How CAP Changed Me

I participated in CAP during the summer after my second year of law school. Paired with another law student, and under the supervision of a Sanctuary CAP staff attorney, I helped a high school student obtain an Order of Protection against her ex-boyfriend, who had attacked her in school several times.

I learned valuable skills in legal writing and courtroom advocacy and, more importantly, I was able to successfully advocate for a client. The experience and her gratitude for my help left a lasting impression. I returned to Sanctuary for an externship the following spring, and I have continued my involvement while working at a law firm by serving on Sanctuary’s Pro Bono Council and representing another Sanctuary client pro bono.

Protect the Violence Against Women Act

Today, funding for this critical program is in danger due to potential budget cuts recommended by the current federal administration. Since its founding in 1997, CAP has been almost entirely funded by grants under The Violence Against Women Act (VAWA).

VAWA classifies domestic violence and sexual assault as federal crimes and funds programs that provide life-saving services for victims, including legal and criminal justice services, counseling, housing, prevention programs, and much more. The current administration is intent on cutting the budget for the Department of Justice (among many other agencies), which could very well include cutting or eliminating VAWA grants that are funded through the Department of Justice budget—something that President Trump has indicated a willingness to do. Such action would jeopardize the future of CAP.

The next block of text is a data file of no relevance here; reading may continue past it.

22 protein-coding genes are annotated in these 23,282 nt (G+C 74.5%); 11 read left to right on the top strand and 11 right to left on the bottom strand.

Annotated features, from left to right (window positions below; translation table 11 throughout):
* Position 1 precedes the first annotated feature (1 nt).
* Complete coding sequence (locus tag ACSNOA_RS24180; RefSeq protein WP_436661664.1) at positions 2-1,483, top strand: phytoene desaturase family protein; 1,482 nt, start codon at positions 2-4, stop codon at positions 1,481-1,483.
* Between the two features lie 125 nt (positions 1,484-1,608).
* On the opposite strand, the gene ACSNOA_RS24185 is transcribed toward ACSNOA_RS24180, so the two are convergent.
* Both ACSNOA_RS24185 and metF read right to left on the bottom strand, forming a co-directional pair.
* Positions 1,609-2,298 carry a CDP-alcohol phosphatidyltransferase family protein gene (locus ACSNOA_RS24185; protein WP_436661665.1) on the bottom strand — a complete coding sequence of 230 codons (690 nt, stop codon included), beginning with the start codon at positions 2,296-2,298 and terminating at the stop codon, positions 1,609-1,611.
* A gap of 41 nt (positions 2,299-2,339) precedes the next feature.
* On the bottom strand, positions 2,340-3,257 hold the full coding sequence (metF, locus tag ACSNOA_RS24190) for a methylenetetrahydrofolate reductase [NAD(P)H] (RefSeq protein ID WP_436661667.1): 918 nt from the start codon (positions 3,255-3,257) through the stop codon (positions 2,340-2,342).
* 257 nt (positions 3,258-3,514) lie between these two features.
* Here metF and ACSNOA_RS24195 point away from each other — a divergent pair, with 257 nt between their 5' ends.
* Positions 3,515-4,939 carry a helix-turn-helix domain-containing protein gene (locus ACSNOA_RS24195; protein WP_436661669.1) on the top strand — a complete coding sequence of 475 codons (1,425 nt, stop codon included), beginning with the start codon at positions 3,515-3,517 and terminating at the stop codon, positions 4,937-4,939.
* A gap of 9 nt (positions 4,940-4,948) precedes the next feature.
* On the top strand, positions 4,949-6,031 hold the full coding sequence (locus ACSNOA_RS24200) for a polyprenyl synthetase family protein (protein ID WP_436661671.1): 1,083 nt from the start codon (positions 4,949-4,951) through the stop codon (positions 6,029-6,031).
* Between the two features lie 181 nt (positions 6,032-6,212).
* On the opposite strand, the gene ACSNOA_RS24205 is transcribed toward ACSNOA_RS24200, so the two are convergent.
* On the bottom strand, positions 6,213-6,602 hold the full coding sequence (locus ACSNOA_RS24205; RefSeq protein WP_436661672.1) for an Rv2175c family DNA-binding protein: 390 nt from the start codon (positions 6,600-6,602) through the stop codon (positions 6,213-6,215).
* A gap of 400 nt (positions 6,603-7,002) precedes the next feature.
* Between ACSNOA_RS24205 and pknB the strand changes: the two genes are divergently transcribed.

Without CAP, thousands of clients like Ana would be less safe, and thousands of law students would be denied the invaluable experience of advocating for vulnerable clients. In Ana’s words, “[CAP] gave me a reason to stand up and fight.”

Now, it is time to stand up and fight for the program that has helped Ana and thousands of others take their first steps toward freedom.

What You Can Do

Tell your Representatives that you want them to make a strong public statement now that they will never approve a budget that reduces VAWA funding.

  • Schedule a meeting with your Representative to discuss the importance of VAWA, or see if there are any town halls you can attend and ask them to fight for VAWA funding now.
  • Call, write/e-mail, and tweet.

Ask your networks to advocate – spread the word to your contacts and ask them to advocate on behalf of VAWA.

Organize an informal “30 minutes of activism” breakfast or lunch.

  • Use these talking points to educate attendees on the issue, explain its importance to you, and ask them all to call, tweet, email, etc. together during the 30 minutes.

Post this article on social media and send it to your contacts.

Draft Op-eds. Use your connections to get op-eds published and get the issue out there!

Together we can make sure victims like Ana have access to the lifeline that she had. Take a stand today to preserve VAWA and its critical life-saving funding.